A simple, natural product used in products worldwide

Soda ash is the 10th most consumed inorganic compound in the world, which has been used for over 5,000 years.

It is a safe, simple compound and a key component in a variety of industrial processes from the manufacture of glass to dry powder detergents and lithium-ion batteries. It is also an important ingredient in the food and pharmaceutical industries.

How soda ash is used

Life's invisible ingredient: Sodium carbonate, Na2CO3

The ancient Egyptians recovered soda ash from dry desert lake beds or produced it by burning marine plants with high sodium content to produce ashes, which gave the commonly used name of 'soda ash'.

They used it to reduce the melting point of silica sand to produce glass vessels and ornaments - the same basic production technique used in glass manufacturing today. The Romans also used its related compound, sodium bicarbonate, for medicinal purposes and to make bread.

Successive generations produced soda ash in this way until the mid-1800s, when synthetic production techniques were first developed, to supply the increasing demand from an industrialising world.

Na2CO3 Soda ash, or sodium carbonate
5,000 Used for over 5,000 years
Everyday products

How is soda ash made?

Today, soda ash (sodium carbonate) is produced by two main methods, both of which produce chemically identical soda ash.

Global soda ash demand is expected to continue growing by around 2 million metric tonnes every year, reaching over 80 million mtpa by 2030.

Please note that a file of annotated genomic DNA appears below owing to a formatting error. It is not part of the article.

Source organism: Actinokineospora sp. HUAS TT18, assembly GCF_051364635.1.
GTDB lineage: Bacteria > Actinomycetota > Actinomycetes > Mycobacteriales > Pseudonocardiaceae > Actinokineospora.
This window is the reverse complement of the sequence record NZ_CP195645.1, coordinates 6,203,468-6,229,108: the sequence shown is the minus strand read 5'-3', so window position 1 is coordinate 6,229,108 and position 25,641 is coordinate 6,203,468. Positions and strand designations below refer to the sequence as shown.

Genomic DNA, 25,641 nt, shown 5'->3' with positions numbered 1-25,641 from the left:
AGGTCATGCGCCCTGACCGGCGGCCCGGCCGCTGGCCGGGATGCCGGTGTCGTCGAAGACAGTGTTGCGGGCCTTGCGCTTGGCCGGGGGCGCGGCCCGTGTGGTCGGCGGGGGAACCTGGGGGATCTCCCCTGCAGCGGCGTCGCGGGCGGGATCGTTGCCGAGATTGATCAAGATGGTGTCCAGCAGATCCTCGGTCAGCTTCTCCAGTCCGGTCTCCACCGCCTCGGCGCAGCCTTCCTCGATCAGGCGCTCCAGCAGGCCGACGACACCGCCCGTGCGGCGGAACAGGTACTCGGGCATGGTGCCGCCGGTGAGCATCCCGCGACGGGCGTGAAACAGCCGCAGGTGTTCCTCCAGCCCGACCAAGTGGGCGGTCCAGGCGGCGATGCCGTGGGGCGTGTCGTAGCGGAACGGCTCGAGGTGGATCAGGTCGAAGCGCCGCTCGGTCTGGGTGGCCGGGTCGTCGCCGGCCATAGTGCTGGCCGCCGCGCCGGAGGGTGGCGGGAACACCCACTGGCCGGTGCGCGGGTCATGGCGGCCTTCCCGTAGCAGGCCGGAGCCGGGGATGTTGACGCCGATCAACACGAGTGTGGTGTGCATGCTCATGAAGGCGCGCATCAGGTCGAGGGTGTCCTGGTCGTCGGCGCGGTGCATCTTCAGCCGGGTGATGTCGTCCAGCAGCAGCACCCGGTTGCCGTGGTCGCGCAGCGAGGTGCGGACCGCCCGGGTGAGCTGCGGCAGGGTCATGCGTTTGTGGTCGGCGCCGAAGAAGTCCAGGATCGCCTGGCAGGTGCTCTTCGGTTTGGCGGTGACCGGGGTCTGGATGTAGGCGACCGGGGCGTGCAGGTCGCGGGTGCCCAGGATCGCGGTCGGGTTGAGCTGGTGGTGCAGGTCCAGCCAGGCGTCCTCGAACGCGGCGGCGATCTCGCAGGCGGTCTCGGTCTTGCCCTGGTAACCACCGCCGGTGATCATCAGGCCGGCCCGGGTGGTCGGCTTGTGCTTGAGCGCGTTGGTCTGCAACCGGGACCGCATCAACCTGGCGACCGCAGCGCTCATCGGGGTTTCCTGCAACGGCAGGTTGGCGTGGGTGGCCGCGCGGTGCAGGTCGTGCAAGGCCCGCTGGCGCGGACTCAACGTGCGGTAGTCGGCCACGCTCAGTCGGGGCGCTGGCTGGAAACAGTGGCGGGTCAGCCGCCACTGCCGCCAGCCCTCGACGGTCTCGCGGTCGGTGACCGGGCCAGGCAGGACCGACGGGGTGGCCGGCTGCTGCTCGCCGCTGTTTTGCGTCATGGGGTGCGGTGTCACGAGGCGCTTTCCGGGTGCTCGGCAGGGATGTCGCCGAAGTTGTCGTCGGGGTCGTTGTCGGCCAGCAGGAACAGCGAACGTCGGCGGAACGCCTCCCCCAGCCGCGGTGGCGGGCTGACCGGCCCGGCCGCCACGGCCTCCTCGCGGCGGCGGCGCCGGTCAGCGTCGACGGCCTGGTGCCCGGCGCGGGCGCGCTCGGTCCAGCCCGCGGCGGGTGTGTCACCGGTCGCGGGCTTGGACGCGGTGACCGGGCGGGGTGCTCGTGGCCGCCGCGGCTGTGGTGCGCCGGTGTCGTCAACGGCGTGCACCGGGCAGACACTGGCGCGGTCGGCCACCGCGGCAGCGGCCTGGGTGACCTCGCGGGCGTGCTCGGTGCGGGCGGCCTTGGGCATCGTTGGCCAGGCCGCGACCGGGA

1. Natural soda ash production

Natural soda ash is produced by extracting naturally occurring trona ore and then processing this via a simple process of filtering, concentration, crystallisation and drying into soda ash which can be sold. Today, this accounts for around 30% of global production.

Commercially exploitable trona deposits only occur geologically in three regions of the world: Enormous deposits in Wyoming, USA, large deposits in Turkey, and much smaller and chemically less pure deposits in China. Today, natural soda ash is only produced in Wyoming, USA and Turkey.

2. Synthetic soda ash production

Synthetic soda ash is produced using a chemical production process using either the so-called Solvay or Hou method, in which salt (sodium chloride) is reacted with limestone (calcium carbonate) and coking coal in the presence of ammonia to produce synthetic soda ash.

Synthetic soda ash accounts for about 70% of global production, and is a more costly and a far more energy and water intensive production process than natural production methods.

WE Soda only produces soda ash from naturally occurring trona.

factory machinery

Where is soda ash (trona) found?

Natural soda ash has been found in lake brines or naturally occurring mineral deposits. Trona (a mix of water, sodium bicarbonate, sodium carbonate and sometimes sodium chloride or salt) is the most common and richest source of naturally occurring soda ash.

While trona occurs naturally in a few locations worldwide, the largest and purest deposits are found near Green River, Wyoming, USA and near Ankara, Turkey. To date, these are the only commercially exploitable deposits that have been discovered globally.

We are proud to supply the world with high quality, natural soda ash, manufactured in an environmentally sustainable way, which has earned us green product certification.

trona ore

How we extract trona ore